* * * * *

(vi) * * *

(F) * * *

(2) Use of differential income stream as a consideration in assessing the best method. An analysis under the income method that uses a different discount rate for the cost sharing alternative than for the licensing alternative will be more reliable the greater the extent to which the implied discount rate for the projected present value of the differential income stream is consistent with reliable direct evidence of the appropriate discount rate applicable for activities reasonably anticipated to generate an income stream with a similar risk profile to the differential income stream. Such differential income stream is defined as the stream of the reasonably anticipated residuals of the PCT Payor’s licensing payments to be made under the licensing alternative, minus the PCT Payor’s cost contributions to be made under the cost sharing alternative. See Example 8 of paragraph (g)(4)(viii) of this section.

* * * * *

(viii) * * *

Example 8. (i) The facts are the same as in Example 1, except that the taxpayer determines that the appropriate discount rate for the cost sharing alternative is 20%. In addition, the taxpayer determines that the appropriate discount rate for the licensing alternative is 10%. Accordingly, the taxpayer determines that the appropriate present value of the PCT Payment is $146 million.

(ii) Based on the best method analysis described in Example 2, the Commissioner determines that the taxpayer’s calculation of the present value of the PCT Payments is outside of the interquartile range (as shown in the sixth column of Example 2), and thus warrants an adjustment. Furthermore, in evaluating the taxpayer’s analysis, the Commissioner undertakes an analysis based on the difference in the financial projections between the cost sharing and licensing alternatives (as shown in column 11 of Example 1). This column shows the anticipated differential income stream of additional positive or negative income for FS over the duration of the CSA Activity that would result from undertaking the cost sharing alternative (before any PCT Payments) rather than the licensing alternative. This anticipated differential income stream thus reflects the anticipated incremental undiscounted profits to FS from the incremental activity of undertaking the risk of developing the cost shared intangibles and enjoying the value of its divisional interests. Taxpayer’s analysis logically implies that the present value of this stream must be $146 million, since only then would FS have the same anticipated value in both the cost sharing and licensing alternatives. A present value of $146 million implies that the discount rate applicable to this stream is 34.4%. Based on a reliable calculation of discount rates applicable to the anticipated income streams of uncontrolled companies whose resources, capabilities, and rights consist primarily of software applications intangibles and research and development teams similar to USP’s platform contributions to the CSA, and which income streams, accordingly, may be reasonably anticipated to reflect a similar risk profile to the differential income stream, the Commissioner concludes that an appropriate discount rate for the anticipated income stream associated with USP’s platform contributions (that is, the additional positive or negative income over the duration of the CSA Activity that would result, before PCT Payments, from switching from the licensing alternative to the cost sharing alternative) is 16%, which is significantly less than 34.4%. This conclusion further suggests that Taxpayer’s analysis is unreliable. See paragraphs (g)(2)(v)(B)(2) and (g)(4)(vi)(F)(1) and (2) of this section.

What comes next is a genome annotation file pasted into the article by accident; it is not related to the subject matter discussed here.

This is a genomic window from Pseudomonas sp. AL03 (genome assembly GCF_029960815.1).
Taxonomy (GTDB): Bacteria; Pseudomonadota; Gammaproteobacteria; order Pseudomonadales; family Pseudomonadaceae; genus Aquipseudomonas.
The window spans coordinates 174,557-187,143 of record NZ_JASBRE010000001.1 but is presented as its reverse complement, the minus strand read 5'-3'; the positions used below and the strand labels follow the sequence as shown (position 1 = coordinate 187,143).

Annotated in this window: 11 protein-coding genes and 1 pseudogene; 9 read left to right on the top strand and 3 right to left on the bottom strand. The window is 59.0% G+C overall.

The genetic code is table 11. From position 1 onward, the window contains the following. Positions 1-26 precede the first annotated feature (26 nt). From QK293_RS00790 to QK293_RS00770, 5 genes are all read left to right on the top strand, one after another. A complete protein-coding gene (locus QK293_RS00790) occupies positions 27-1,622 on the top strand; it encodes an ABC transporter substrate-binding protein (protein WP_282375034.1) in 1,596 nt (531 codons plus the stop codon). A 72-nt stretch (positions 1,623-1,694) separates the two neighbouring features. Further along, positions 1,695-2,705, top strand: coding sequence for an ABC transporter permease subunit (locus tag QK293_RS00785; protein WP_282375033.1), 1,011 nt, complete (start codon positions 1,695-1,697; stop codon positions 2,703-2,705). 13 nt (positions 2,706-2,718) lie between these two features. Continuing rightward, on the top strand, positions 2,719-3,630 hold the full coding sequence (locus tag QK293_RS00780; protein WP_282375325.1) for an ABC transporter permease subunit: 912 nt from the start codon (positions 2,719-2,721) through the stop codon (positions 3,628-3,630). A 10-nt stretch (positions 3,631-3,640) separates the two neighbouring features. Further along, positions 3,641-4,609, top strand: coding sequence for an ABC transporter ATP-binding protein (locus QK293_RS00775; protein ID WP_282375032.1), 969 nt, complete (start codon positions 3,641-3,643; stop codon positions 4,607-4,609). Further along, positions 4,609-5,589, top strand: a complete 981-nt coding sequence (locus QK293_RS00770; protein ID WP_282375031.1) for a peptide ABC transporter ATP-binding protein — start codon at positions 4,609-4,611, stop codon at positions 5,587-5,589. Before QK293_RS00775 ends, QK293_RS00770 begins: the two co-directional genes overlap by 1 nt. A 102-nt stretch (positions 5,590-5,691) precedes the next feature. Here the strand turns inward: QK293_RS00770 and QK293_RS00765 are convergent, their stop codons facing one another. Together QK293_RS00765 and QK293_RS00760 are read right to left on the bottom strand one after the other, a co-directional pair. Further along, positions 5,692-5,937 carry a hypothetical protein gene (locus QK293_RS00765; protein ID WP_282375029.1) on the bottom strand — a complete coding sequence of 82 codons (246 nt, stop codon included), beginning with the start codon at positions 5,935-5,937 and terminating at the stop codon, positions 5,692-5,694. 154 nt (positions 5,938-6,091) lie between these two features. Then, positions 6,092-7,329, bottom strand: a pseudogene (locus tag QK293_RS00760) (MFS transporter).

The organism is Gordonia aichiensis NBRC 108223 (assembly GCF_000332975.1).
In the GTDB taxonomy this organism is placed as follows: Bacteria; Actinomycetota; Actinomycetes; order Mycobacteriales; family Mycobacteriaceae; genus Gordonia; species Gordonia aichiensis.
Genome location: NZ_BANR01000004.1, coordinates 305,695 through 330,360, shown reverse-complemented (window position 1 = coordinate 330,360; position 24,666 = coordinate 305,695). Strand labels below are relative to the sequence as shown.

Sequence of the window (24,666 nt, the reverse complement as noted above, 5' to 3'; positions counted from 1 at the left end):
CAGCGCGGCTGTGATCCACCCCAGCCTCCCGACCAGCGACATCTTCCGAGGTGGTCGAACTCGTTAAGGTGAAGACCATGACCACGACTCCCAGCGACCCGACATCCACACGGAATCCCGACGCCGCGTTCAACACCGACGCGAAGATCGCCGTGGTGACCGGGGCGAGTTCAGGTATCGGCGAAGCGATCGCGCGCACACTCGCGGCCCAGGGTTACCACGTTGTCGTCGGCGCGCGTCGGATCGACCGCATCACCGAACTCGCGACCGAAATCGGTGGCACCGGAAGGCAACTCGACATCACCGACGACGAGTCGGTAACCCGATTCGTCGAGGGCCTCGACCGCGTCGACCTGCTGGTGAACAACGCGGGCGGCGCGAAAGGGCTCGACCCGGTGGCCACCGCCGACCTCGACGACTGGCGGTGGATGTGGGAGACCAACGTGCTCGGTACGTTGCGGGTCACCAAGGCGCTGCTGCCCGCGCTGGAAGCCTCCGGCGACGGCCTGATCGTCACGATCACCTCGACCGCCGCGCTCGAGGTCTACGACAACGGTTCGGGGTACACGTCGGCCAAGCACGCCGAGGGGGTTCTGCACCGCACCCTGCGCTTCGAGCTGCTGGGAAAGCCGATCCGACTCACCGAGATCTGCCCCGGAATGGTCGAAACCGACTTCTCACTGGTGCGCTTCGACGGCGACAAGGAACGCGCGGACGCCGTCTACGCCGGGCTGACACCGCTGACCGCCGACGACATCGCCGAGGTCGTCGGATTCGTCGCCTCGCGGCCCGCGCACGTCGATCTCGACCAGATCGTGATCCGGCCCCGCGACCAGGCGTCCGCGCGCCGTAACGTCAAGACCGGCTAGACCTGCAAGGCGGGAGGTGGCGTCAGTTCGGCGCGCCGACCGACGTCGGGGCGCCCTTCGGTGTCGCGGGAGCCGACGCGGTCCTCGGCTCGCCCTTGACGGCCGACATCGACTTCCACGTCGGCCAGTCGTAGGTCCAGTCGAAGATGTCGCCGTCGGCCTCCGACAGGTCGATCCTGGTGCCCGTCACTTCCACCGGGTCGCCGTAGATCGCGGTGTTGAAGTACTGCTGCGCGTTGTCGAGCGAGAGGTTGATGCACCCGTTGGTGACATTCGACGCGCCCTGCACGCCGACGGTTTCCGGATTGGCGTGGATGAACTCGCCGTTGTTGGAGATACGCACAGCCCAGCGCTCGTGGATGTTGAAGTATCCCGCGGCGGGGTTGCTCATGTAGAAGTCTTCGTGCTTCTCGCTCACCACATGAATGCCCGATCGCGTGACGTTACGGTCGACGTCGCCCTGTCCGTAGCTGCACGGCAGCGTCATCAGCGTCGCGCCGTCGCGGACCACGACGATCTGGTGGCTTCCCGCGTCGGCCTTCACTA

(iii) The Commissioner makes an adjustment of $296 million, so that the present value of the PCT Payments is $442 million (the median results as shown in column 6 of Example 2).

Example 9. The facts are the same as in Example 1, except that additional data on discount rates are available that were not available in Example 1. The Commissioner determines the arm’s length charge for the PCT Payment by discounting at an appropriate rate the differential income stream associated with the rights contributed by USP in the PCT (that is, the stream of income in column (11) of Example 1). Based on an analysis of a set of public companies whose resources, capabilities, and rights consist primarily of resources, capabilities, and rights similar to those contributed by USP in the PCT, the Commissioner determines that 15% to 17% is an appropriate range of discount rates to use to assess the value of the differential income stream associated with the rights contributed by USP in the PCT. The Commissioner determines that applying a discount rate of 17% to the differential income stream associated with the rights contributed by USP in the PCT yields a present value of $446 million, while applying a discount rate of 15% to the differential income stream associated with the rights contributed by USP in the PCT yields a present value of $510 million. Because the taxpayer’s result, $464 million, is within the interquartile range determined by the Commissioner, no adjustments are warranted. See paragraphs (g)(2)(v)(B)(2), (g)(4)(v), and (g)(4)(vi)(F)(1) of this section.

* * * * *

(l) Effective/applicability dates. Except as otherwise provided in this paragraph (l), this section applies on December 16, 2011. Paragraphs (g)(2)(v)(B)(2), (g)(4)(vi)(F)(2), and (g)(4)(viii), Example 8 of this section apply to taxable years beginning on or after December 19, 2011. Paragraphs (g)(4)(v) and (g)(4)(viii), Example 9 apply to taxable years beginning on or after August 27, 2013.

* * * * *

§1.482-7T [Removed].

Par. 3. Section 1.482-7T is removed.

Beth Tucker,
Deputy Commissioner for
Operations Support.

Approved August 15, 2013.

Mark J. Mazur,
Assistant Secretary
of the Treasury (Tax Policy).

Note

(Filed by the Office of the Federal Register on August 26, 2013, 8:45 a.m., and published in the issue of the Federal Register for August 27, 2013, 78 F.R. 52854)

Drafting Information

The principal author of these regulations is Mumal R. Hemrajani, Office of the Associate Chief Counsel (International). However, other personnel from the Internal Revenue Service and the Treasury Department participated in the development of the regulations.